The Amazon Kindle Fire is boosting overall Android tablet sales. Photo: Jon Snyder/Wired
Cheap Android tablets, namely from Amazon, could boost Android tablet sales numbers past the current dominating force known as the iPad, according to research firm IDC.
IDC issued its quarterly tablet and e-reader tracker numbers on Wednesday, and it reveals some interesting findings. For Q4 2011, the Kindle Fire made up 16.8 percent of tablet shipments (that’s 4.7 million units), while Apple gobbled up 54.7 percent of shipments, or 15.4 million units. Strong demand for the new iPad has pushed up estimates of tablet sales this year to over 106 million units, but devices such as the Kindle Fire could outnumber Apple’s tablet numbers by 2016.
“What was interesting about Amazon’s entry into the tablet market was not only did they ship a lot of units at a very aggressive price, but they actually helped broaden the market in general,” IDC research director Tom Mainelli told Wired. “It gave people an opportunity to jump into the market at a price they’re more comfortable paying. I also think when they saw Amazon was selling $200 tablets, it made them look around and see what other options were.”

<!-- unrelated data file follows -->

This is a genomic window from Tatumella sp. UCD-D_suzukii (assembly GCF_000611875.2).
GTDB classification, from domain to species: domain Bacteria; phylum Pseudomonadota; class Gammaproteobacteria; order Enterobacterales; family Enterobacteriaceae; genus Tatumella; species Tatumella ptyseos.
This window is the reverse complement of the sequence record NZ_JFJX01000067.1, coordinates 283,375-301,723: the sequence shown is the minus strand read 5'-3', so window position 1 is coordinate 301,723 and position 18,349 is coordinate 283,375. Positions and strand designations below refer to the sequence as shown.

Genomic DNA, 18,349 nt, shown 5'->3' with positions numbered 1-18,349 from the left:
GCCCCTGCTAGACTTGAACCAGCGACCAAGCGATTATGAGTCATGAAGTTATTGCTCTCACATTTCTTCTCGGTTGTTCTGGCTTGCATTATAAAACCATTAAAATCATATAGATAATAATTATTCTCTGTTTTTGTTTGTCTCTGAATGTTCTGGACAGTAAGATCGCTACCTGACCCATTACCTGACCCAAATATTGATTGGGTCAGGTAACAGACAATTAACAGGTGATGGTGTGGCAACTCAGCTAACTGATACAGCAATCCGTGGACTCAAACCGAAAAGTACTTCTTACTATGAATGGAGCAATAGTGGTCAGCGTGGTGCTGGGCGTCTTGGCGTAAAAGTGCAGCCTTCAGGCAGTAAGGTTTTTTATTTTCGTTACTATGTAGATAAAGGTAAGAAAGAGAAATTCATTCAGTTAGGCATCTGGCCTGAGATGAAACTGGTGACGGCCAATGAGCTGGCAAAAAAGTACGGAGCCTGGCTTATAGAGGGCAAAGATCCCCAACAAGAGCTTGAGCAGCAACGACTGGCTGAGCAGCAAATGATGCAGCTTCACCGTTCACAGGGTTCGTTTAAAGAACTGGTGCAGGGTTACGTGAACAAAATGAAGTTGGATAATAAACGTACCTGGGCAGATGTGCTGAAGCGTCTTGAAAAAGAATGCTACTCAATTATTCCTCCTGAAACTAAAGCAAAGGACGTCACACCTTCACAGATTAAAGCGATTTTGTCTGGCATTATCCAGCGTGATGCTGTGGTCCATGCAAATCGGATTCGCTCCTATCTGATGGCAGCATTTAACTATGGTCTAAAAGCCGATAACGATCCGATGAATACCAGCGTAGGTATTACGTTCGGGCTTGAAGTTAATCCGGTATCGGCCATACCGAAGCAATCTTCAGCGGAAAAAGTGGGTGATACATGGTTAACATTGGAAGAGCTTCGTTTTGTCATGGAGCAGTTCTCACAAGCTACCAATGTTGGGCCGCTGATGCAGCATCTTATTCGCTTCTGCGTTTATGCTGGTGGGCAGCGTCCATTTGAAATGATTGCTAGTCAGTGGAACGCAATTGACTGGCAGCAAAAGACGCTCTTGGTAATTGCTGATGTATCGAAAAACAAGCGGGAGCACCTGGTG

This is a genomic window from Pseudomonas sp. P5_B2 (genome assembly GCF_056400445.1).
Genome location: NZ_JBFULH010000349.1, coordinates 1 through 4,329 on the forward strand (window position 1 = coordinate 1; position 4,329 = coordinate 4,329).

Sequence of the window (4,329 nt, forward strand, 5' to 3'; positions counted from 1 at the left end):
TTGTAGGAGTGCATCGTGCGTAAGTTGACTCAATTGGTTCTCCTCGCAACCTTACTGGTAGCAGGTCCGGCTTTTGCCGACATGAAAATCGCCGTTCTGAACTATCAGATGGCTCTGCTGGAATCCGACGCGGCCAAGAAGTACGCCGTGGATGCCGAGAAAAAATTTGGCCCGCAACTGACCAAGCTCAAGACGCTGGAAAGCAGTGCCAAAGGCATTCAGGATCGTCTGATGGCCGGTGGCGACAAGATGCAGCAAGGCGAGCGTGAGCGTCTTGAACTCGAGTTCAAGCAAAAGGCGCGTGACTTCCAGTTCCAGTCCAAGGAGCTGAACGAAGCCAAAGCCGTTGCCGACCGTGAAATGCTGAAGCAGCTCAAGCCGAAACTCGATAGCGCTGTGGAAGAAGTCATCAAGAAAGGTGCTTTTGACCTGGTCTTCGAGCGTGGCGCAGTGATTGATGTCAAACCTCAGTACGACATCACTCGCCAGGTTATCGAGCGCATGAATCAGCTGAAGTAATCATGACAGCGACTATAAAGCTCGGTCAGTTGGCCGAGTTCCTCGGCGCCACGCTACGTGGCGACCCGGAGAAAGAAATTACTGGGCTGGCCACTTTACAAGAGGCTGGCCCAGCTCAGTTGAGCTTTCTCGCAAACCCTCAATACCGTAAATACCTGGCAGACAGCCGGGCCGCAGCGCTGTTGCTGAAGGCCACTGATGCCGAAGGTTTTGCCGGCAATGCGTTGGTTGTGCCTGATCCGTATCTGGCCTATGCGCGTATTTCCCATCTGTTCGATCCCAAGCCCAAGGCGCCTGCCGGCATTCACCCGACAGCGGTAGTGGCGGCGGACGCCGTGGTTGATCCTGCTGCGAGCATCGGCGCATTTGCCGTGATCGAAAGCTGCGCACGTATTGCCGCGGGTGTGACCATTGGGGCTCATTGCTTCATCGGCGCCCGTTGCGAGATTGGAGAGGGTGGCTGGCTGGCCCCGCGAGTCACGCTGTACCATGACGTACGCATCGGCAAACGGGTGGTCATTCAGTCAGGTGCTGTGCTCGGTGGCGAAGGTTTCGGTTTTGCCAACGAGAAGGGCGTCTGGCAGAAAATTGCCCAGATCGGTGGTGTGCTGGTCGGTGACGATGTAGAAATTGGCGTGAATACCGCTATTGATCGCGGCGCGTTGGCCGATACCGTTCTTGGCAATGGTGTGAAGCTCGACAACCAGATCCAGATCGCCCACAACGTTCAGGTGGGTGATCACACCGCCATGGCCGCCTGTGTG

Although consumers may be starting to look at non-Apple tablet options, “pure play Android” manufacturers such as HTC, Samsung and Motorola — as Mainelli calls them — are going to have a tough time.
Amazon is able to sell its 7-inch tablet essentially at cost because of its revenue model, which allows the company to make its money on content purchased through Amazon services on the device. Apple, on the other hand, offers itself as premium hardware bolstered by its own software ecosystem of iTunes, iCloud and the like. The Samsungs and Motorolas of the world are trying to follow Apple’s model, but instead of using their own software platform from which they can get extra revenue, they’re relying on Google’s.
With Amazon dominating the $200 tablet space, and Apple at both the high end and mid-range with its $400 reduced price iPad 2, traditional Android players are going to have a tough time finding a niche they can take advantage of. But as with the smartphone market, the sheer number of Android tablets out there, combined with Amazon’s capture of the low-end market, could very well mean Android will eventually win the tablet numbers game.